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Bioterrorism and Health System Preparedness

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Slide Presentation by Maureen Lichtveld, M.D., M.P.H.


On April 30, 2002, Maureen Lichtveld, M.D., M.P.H., made a presentation in a Web-assisted teleconference at Session 2, which was entitled "Promoting Clinician Readiness."

This is the text version of Dr. Lichtveld's slide presentation. Select to access the slides or to access the streaming video of Bioterrorism and Health System Preparedness.


Promoting Clinician Readiness

Maureen Lichtveld, M.D., M.P.H.
Associate Director for Workforce Development
Public Health Practice Program Office/OD
Centers for Disease Control and Prevention

Slide 1

CDC's Role in Mobilizing Post 9/11

  • Recognition.
  • Detection/Laboratories.
  • Field response teams.
  • Reporting/Surveillance.
  • Treatment.
  • Communication.
  • Resources—Education/Training.

This slide shows a picture of a health care professional looking into a microscope.

Slide 2

Clinician Education and Training Observations

  • Present but limited.
  • Undifferentiated content, target audiences, delivery modes.
  • Varying quality assurance.

This slide features a picture of a group of healthcare providers.

Slide 3

Clinician Preparedness: National Strategies

  • Cooperative agreement program for Bioterrorism (BT) and Response.
  • Collaborative Bioterrorism Preparedness and Training Plan.
  • Strategic plan for Public Health Workforce Development.

Slide 4

Key Questions

What are the effective methods for:

  • The initial training of clinicians.
  • Updating and reinforcing the training.
  • Use of Web/telephone-based central information resources.
  • Reporting events to a central agency.
  • Communicating with other health care professionals.

Slide 5

Public Health Preparedness and Response for BT:A National Program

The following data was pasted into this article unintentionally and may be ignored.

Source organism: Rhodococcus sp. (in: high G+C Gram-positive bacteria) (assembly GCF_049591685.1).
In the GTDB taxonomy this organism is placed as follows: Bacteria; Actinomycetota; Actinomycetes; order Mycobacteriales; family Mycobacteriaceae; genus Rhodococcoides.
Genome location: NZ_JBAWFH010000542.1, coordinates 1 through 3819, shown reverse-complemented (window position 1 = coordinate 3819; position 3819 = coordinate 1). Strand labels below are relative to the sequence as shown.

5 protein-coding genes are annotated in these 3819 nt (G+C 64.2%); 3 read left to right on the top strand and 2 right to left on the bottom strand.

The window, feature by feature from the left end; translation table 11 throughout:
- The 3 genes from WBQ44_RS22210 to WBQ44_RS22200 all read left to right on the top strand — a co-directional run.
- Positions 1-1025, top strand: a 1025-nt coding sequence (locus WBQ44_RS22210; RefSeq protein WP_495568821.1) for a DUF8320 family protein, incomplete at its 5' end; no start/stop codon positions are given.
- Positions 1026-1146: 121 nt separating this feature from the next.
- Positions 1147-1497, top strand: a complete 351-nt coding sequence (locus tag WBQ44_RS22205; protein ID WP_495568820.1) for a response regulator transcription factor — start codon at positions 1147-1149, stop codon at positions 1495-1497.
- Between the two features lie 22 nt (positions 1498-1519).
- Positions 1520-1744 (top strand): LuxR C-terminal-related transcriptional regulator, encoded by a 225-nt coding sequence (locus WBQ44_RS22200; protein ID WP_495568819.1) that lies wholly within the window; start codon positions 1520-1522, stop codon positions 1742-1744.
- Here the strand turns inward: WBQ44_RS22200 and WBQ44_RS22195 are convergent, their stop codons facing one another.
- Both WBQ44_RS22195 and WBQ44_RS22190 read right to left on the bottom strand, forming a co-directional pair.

Focus Areas:

  • Preparedness planning and readiness assessment.
  • Surveillance and epidemiology capacity.
  • Laboratory capacity—biologic agents.
  • Health Alert Network communications and information technology.
  • Risk communication and health information dissemination.
  • Education and training.

Slide 6

Sustaining the Momentum

Education/Training

  • Competency-based, standardized.
  • Students, residents, practicing clinicians.
  • Interactive; usual delivery channels.
  • Incentives (individual; operationalized).

Slide 7

Sustaining the Momentum

  • Learning systems to assure competence.
  • Evidence linking enhanced workforce performance and organizational capacity to improved health outcomes.
  • Research to advance early detection, medical management and surveillance.

Slide 8

Public Health Improvement Act Implementation

Preparedness and Response for Public Health Threats and Emergencies

This slide features a triangular-diagram of the Public Health Improvement Act implementation. On top of the triangle is "Bioterrorism Emergency Response." Below that is "Bioterrorism Emergency Capacities," and below that are "Surveillance," "Laboratory Practice," and "Epidemic Investigation." On the bottom rung of the triangle are "Information/communication capacity," "workforce competency," and "organizational capacity." And below these areas are surveillance, laboratory capacity, epidemiology, information and communication systems, public health workforce capacity and competency, preparedness and response planning, and policy development and evaluation.

Slide 9

Summary of Capacities:

Education and Training

Key content areas:

  • Biological/chemical agents—diagnosis, treatment, consequences.
  • Unified and Incident Command Systems.
  • Communications/notification systems.
  • Risk communications.
  • Worker safety.
  • Legal authorities.
  • Epi/surveillance; laboratory systems.
  • Information technology.

Slide 10

Clinician Resources

www.bt.cdc.gov
www.aamc.org

Slide 11

Centers for Public Health Preparedness

This slide features a map of the United States that identifies Centers for Public Health Preparedness across the country.

Slide 12

AAMC/CDC Cooperative Agreement: Major Themes

  • Promoting the teaching of public health in academic medical centers.
  • Promoting the training of public health and prevention researchers within academic medical centers.
  • Increasing the number of underrepresented minority students in medical schools.
  • Activities to eliminate health disparities.

Slide 13

Lessons Learned—Anthrax

  • Public health and law enforcement:
    • Role clarification.
    • Investigation methods.
    • Information/Communications.
  • Public health and law enforcement—joint training can lead to enhanced collaboration.

Current as of June 2002


Internet Citation

Promoting Clinician Readiness. Presentation by Maureen Lichtveld at Web-Assisted Teleconference, "Bioterrorism and Health System Preparedness: Emerging Tools, Methods, and Strategies." Agency for Healthcare Research and Quality, Rockville, MD. http://www.ahrq.gov/news/ulp/bioteleconf/session2/lichtveldtxt.htm


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